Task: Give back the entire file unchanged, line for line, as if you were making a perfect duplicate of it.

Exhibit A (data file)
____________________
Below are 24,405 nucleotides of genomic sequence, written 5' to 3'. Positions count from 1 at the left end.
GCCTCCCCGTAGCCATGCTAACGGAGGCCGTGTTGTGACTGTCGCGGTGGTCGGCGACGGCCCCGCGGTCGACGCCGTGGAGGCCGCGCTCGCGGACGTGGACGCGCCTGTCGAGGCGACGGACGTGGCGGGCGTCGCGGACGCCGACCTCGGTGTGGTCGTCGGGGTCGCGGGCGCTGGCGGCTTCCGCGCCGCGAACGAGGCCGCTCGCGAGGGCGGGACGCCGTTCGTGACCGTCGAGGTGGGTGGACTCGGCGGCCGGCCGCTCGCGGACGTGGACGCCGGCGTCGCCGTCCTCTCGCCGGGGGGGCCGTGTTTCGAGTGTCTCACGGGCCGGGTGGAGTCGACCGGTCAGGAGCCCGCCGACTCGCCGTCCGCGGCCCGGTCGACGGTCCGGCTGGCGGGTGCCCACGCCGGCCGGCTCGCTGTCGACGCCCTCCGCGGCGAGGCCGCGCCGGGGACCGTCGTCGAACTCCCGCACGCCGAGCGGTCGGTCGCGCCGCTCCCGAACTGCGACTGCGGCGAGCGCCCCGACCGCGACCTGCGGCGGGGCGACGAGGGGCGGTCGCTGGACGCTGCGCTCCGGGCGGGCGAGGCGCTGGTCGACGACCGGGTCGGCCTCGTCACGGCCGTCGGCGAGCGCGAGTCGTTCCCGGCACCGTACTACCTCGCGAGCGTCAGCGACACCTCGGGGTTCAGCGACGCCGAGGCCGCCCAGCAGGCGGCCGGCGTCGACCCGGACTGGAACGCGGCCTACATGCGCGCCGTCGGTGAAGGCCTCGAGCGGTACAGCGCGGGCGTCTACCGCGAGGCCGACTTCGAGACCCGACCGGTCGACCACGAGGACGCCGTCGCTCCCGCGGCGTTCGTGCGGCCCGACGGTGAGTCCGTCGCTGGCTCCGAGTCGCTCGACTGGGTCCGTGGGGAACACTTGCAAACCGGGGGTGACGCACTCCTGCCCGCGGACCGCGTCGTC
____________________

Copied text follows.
Below are 24,405 nucleotides of genomic sequence, written 5' to 3'. Positions count from 1 at the left end.
GCCTCCCCGTAGCCATGCTAACGGAGGCCGTGTTGTGACTGTCGCGGTGGTCGGCGACGGCCCCGCGGTCGACGCCGTGGAGGCCGCGCTCGCGGACGTGGACGCGCCTGTCGAGGCGACGGACGTGGCGGGCGTCGCGGACGCCGACCTCGGTGTGGTCGTCGGGGTCGCGGGCGCTGGCGGCTTCCGCGCCGCGAACGAGGCCGCTCGCGAGGGCGGGACGCCGTTCGTGACCGTCGAGGTGGGTGGACTCGGCGGCCGGCCGCTCGCGGACGTGGACGCCGGCGTCGCCGTCCTCTCGCCGGGGGGGCCGTGTTTCGAGTGTCTCACGGGCCGGGTGGAGTCGACCGGTCAGGAGCCCGCCGACTCGCCGTCCGCGGCCCGGTCGACGGTCCGGCTGGCGGGTGCCCACGCCGGCCGGCTCGCTGTCGACGCCCTCCGCGGCGAGGCCGCGCCGGGGACCGTCGTCGAACTCCCGCACGCCGAGCGGTCGGTCGCGCCGCTCCCGAACTGCGACTGCGGCGAGCGCCCCGACCGCGACCTGCGGCGGGGCGACGAGGGGCGGTCGCTGGACGCTGCGCTCCGGGCGGGCGAGGCGCTGGTCGACGACCGGGTCGGCCTCGTCACGGCCGTCGGCGAGCGCGAGTCGTTCCCGGCACCGTACTACCTCGCGAGCGTCAGCGACACCTCGGGGTTCAGCGACGCCGAGGCCGCCCAGCAGGCGGCCGGCGTCGACCCGGACTGGAACGCGGCCTACATGCGCGCCGTCGGTGAAGGCCTCGAGCGGTACAGCGCGGGCGTCTACCGCGAGGCCGACTTCGAGACCCGACCGGTCGACCACGAGGACGCCGTCGCTCCCGCGGCGTTCGTGCGGCCCGACGGTGAGTCCGTCGCTGGCTCCGAGTCGCTCGACTGGGTCCGTGGGGAACACTTGCAAACCGGGGGTGACGCACTCCTGCCCGCGGACCGCGTCGTC